Users/citizens/consumers should have the right to control their personal information on the networks.
The amount of data collected on you increases every year. And recently, the slope of the curve is getting steeper as there is much more data to collect, including your demographics, digital footprint, purchase history, where you are driving, how you are traveling, your network of friends, and even some of the most intimate details of your personal life.
At the same time, we’re not living in a Brave New World or 1984-type society where there is only one collector of this data, akin to the all-knowing Stasi in East Germany. It is actually much scarier than that. The number of actors collecting this data is growing astronomically. Today there are tens of thousands of actors collecting information about you and these include corporations, government agencies, non-profits, and others.
Of course there are a lot of apparent and unapparent benefits to having all this data collected. We can obtain readily accessible credit – the underpinning of why the U.S. economy is so strong – due to the fact that our debt payment data is easily accessible. Micro-targeting to your likes and interest is much better than receiving irrelevant spam. And very few web sites would work well without cookies grabbing your site preferences or shopping cart info.
Up to now, consumers have been willing to tolerate less privacy for the benefits of a frictionless world. But they are getting increasingly uneasy about this trade, especially since the trade is becoming a far worse deal for consumers. Data collectors are not giving enough back to consumers and that needs to change.
We believe that consumers will demand and receive – either by consumer action or government regulation – the following three rights:
#1 – You should know more about yourself than anyone else knows about you.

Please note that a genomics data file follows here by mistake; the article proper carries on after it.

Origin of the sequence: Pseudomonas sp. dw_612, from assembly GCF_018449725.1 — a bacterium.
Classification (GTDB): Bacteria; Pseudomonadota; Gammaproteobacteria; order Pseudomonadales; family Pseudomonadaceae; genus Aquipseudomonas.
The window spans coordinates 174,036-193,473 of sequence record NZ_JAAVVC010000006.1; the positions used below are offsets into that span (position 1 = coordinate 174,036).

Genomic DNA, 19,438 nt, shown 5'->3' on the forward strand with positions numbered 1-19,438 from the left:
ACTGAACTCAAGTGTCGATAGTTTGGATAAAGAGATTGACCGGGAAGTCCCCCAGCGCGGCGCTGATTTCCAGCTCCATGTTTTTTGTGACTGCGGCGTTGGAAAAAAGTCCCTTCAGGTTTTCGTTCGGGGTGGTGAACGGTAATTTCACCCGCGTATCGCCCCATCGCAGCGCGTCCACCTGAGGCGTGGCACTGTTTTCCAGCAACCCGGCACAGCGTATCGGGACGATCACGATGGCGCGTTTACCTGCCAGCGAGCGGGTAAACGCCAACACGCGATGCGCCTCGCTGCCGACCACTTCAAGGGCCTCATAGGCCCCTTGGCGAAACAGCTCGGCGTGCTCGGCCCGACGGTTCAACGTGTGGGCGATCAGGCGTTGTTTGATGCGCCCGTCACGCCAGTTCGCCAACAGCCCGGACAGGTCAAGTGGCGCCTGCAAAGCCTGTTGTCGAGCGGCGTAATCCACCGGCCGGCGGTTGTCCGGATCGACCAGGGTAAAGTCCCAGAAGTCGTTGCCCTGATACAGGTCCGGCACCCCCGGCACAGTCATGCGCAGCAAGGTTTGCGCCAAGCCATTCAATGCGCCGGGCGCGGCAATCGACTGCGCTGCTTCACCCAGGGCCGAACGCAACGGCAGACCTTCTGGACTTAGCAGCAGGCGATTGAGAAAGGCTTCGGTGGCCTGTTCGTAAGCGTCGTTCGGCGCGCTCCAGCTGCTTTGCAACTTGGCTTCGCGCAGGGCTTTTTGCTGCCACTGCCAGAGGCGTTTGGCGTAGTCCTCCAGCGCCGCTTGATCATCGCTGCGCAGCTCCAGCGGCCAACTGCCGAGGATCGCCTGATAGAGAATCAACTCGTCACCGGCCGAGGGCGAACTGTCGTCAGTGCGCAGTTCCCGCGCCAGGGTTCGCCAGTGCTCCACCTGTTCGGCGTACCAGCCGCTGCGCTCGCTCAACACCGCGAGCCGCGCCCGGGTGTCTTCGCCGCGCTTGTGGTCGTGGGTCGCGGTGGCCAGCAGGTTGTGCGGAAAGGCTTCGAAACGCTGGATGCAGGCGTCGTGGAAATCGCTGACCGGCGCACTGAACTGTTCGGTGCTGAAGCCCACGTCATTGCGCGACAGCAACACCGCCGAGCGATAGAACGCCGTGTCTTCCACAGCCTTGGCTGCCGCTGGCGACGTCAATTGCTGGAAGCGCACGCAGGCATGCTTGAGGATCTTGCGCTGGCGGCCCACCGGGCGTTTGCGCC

Consumers should have the right to find out what data is being collected about them. As a consumer, you should be able to go to DoubleClick, AdBrite, Advertising.com, Google, Yahoo, Aggregate Knowledge, etc. and a list of all the websites that track you. You should be able to go to Choicepoint, Experian, Acxiom, Rapleaf, etc. and see all the data they collect on you. You should be able to see the same government records that the DMV, FBI and Medicare have on you. And you should be able to access this data for free at anytime.
#2 – You should be able to opt-opt.
You should have the right to opt-out, either wholly or partially, of being tracked. That means you should have the right to tell DoubleClick to never track you, or just not on sports sites in particular.
#3 – Your data should be owned by you and be portable anywhere.
You should be able to move or copy your data from one location to another location. Essentially, you should be able to export your data from Doubleclick and import it to a different system. When you join a new social network, you should be able to take your social graph from Facebook or LinkedIn with you and tear down these walled gardens.
While consumer advocates have been talking about these three rights for years, we’re closing in on making these rights a reality. With respect to item #1, consumers can now check their credit history for free once a year from each credit agency. For item #2, next generation data collectors (like Rapleaf) allow consumers to easily and selectively opt-out. And on item #3, most blog-readers have agreed to a common OPML standard for easily exporting and importing the blogs you read.
But more pressure needs to be exerted on the extreme violators of these three consumer rights and the forward-thinking data-collectors must differentiate themselves with consumers." (http://www.rapleaf.com/pub/Auren-Hoffman)